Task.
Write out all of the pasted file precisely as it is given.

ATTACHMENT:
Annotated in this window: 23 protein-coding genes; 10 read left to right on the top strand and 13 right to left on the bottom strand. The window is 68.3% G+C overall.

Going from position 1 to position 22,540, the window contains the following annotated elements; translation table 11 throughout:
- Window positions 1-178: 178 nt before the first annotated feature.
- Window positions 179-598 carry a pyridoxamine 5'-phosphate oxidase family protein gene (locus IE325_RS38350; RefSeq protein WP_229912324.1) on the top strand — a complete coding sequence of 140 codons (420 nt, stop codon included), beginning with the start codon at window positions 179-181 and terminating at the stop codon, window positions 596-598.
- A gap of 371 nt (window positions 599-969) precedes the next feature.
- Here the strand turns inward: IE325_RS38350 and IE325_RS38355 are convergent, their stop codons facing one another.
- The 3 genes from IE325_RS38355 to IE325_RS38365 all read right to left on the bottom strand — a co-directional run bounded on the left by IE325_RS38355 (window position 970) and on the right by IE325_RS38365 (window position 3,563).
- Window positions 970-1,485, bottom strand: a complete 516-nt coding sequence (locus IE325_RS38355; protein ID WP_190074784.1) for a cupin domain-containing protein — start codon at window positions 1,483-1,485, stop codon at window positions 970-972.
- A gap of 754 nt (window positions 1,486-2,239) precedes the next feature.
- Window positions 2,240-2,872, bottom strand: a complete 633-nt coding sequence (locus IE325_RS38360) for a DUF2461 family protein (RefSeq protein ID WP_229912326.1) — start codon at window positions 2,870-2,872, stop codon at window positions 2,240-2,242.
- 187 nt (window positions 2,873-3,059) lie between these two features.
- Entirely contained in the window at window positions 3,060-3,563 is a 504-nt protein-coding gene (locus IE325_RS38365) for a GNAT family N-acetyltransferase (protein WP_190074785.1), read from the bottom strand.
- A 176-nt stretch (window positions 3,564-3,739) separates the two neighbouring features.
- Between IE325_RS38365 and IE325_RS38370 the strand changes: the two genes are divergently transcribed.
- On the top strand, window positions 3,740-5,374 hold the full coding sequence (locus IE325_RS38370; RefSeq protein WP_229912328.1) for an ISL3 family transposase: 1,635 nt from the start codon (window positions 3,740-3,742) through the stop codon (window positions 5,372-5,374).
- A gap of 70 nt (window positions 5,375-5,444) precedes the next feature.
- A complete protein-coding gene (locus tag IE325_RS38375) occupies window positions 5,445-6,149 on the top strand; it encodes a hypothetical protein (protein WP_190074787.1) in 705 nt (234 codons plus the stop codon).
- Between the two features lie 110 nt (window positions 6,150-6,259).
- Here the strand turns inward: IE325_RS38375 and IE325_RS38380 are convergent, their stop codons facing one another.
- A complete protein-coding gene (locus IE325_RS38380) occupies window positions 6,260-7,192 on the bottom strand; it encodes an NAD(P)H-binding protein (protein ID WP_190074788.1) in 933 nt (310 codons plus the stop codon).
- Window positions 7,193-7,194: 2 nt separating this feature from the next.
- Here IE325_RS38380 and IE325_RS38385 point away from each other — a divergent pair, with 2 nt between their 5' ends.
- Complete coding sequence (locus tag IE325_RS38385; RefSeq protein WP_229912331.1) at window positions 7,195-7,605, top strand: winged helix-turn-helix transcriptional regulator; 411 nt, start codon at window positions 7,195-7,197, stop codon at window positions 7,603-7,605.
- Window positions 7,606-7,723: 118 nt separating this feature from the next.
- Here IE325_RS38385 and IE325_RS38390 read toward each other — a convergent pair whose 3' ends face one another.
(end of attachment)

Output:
Annotated in this window: 23 protein-coding genes; 10 read left to right on the top strand and 13 right to left on the bottom strand. The window is 68.3% G+C overall.

Going from position 1 to position 22,540, the window contains the following annotated elements; translation table 11 throughout:
- Window positions 1-178: 178 nt before the first annotated feature.
- Window positions 179-598 carry a pyridoxamine 5'-phosphate oxidase family protein gene (locus IE325_RS38350; RefSeq protein WP_229912324.1) on the top strand — a complete coding sequence of 140 codons (420 nt, stop codon included), beginning with the start codon at window positions 179-181 and terminating at the stop codon, window positions 596-598.
- A gap of 371 nt (window positions 599-969) precedes the next feature.
- Here the strand turns inward: IE325_RS38350 and IE325_RS38355 are convergent, their stop codons facing one another.
- The 3 genes from IE325_RS38355 to IE325_RS38365 all read right to left on the bottom strand — a co-directional run bounded on the left by IE325_RS38355 (window position 970) and on the right by IE325_RS38365 (window position 3,563).
- Window positions 970-1,485, bottom strand: a complete 516-nt coding sequence (locus IE325_RS38355; protein ID WP_190074784.1) for a cupin domain-containing protein — start codon at window positions 1,483-1,485, stop codon at window positions 970-972.
- A gap of 754 nt (window positions 1,486-2,239) precedes the next feature.
- Window positions 2,240-2,872, bottom strand: a complete 633-nt coding sequence (locus IE325_RS38360) for a DUF2461 family protein (RefSeq protein ID WP_229912326.1) — start codon at window positions 2,870-2,872, stop codon at window positions 2,240-2,242.
- 187 nt (window positions 2,873-3,059) lie between these two features.
- Entirely contained in the window at window positions 3,060-3,563 is a 504-nt protein-coding gene (locus IE325_RS38365) for a GNAT family N-acetyltransferase (protein WP_190074785.1), read from the bottom strand.
- A 176-nt stretch (window positions 3,564-3,739) separates the two neighbouring features.
- Between IE325_RS38365 and IE325_RS38370 the strand changes: the two genes are divergently transcribed.
- On the top strand, window positions 3,740-5,374 hold the full coding sequence (locus IE325_RS38370; RefSeq protein WP_229912328.1) for an ISL3 family transposase: 1,635 nt from the start codon (window positions 3,740-3,742) through the stop codon (window positions 5,372-5,374).
- A gap of 70 nt (window positions 5,375-5,444) precedes the next feature.
- A complete protein-coding gene (locus tag IE325_RS38375) occupies window positions 5,445-6,149 on the top strand; it encodes a hypothetical protein (protein WP_190074787.1) in 705 nt (234 codons plus the stop codon).
- Between the two features lie 110 nt (window positions 6,150-6,259).
- Here the strand turns inward: IE325_RS38375 and IE325_RS38380 are convergent, their stop codons facing one another.
- A complete protein-coding gene (locus IE325_RS38380) occupies window positions 6,260-7,192 on the bottom strand; it encodes an NAD(P)H-binding protein (protein ID WP_190074788.1) in 933 nt (310 codons plus the stop codon).
- Window positions 7,193-7,194: 2 nt separating this feature from the next.
- Here IE325_RS38380 and IE325_RS38385 point away from each other — a divergent pair, with 2 nt between their 5' ends.
- Complete coding sequence (locus tag IE325_RS38385; RefSeq protein WP_229912331.1) at window positions 7,195-7,605, top strand: winged helix-turn-helix transcriptional regulator; 411 nt, start codon at window positions 7,195-7,197, stop codon at window positions 7,603-7,605.
- Window positions 7,606-7,723: 118 nt separating this feature from the next.
- Here IE325_RS38385 and IE325_RS38390 read toward each other — a convergent pair whose 3' ends face one another.